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Ongoye Forest

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Title: Ongoye Forest  
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Ongoye Forest

Ongoye Forest is also known as Ngoye Forest or Ngoya Forest. It is situated on a granite ridge; inland from the town of Mtunzini in KwaZulu-Natal, South Africa.

History

The Zulu king Mpande is the first known person to have afforded protection to Ongoye Forest in the 1800s. Commercial logging occurred in the forest between 1909 and 1924. The area became an official conservation area in 1992.

Significance

This ancient Coastal Scarp Forest is home to rare and endemic species. It was home to the giant Wood's Cycad (Encephalartos woodii) which has been extinct in the wild since the early 1900s.

It is home to an endemic subspecies of Red Bush Squirrel (Paraxerus palliatus ornatus), the endemic Woodward's Barbet (Stactolaema olivacea woodwardi), two undescribed Dwarf Chamaeleons similar to the Qudeni Dwarf Chamaeleon (Bradypodion nemorale)[1] and the rare Forest Green Butterfly (Euryphura achlys) and Ongoye Centipede (Cormocephalus grandulosis).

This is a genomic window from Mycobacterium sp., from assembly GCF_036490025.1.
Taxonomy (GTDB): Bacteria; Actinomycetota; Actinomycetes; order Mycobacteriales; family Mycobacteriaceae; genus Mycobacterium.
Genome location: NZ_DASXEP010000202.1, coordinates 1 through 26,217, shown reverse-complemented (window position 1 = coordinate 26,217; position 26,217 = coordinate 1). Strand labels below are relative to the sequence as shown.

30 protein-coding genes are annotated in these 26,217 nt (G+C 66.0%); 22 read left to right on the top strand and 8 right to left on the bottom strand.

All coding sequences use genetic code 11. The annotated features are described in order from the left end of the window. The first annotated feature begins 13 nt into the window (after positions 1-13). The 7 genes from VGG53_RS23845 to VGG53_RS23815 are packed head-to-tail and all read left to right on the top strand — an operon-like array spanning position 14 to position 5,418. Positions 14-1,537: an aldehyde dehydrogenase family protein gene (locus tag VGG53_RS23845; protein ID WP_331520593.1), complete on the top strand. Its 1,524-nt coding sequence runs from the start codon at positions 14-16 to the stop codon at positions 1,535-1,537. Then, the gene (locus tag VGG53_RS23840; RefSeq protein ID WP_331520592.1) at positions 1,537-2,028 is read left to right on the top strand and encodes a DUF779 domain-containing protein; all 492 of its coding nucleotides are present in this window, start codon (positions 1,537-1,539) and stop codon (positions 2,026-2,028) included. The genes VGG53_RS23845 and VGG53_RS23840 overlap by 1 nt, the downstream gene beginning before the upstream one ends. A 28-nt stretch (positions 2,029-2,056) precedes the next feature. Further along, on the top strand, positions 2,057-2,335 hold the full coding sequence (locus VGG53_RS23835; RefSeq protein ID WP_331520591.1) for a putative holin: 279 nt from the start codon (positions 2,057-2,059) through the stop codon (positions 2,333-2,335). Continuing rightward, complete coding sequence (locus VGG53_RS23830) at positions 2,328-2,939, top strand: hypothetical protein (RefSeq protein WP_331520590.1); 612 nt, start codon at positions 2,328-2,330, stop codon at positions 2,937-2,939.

This forest is an important breeding area for the Eastern Bronze-naped Pigeon (Columba delegorguei) and home to the endangered Spotted Ground Thrush (Zoothera guttata). At least 165 species of birds have been identified in the area.[2]

Rare trees include Giant Umzimbeet (Millettia sutherlandia), Forest Mangosteen (Garcinia gerrardii), Forest Waterberry (Syzygium gerrardii), Giant Pock Ironwood (Chionanthus peglerae), Zulu Bead-string (Alchornea hirtella), Natal Krantz Ash (Atalaya natalensis), Natal White Stinkwood (Celtis mildbraedii) and the Pondo Fig (Ficus bizane).

References

Bibliography

  • Pooley, E. (1993). The Complete Field Guide to Trees of Natal, Zululand and Transkei, - ISBN 0-620-17697-0.
  • Pooley, T. and Player, I. (1995). KwaZulu-Natal Wildlife Destinations. ISBN 1-86812-487-8.

External links

  • Zululand Birding Route: Ongoye Forest
  • Satellite photo of Ongoye and surrounds

See also

Coordinates: 28°50′48″S 31°43′56″E / 28.84667°S 31.73222°E / -28.84667; 31.73222

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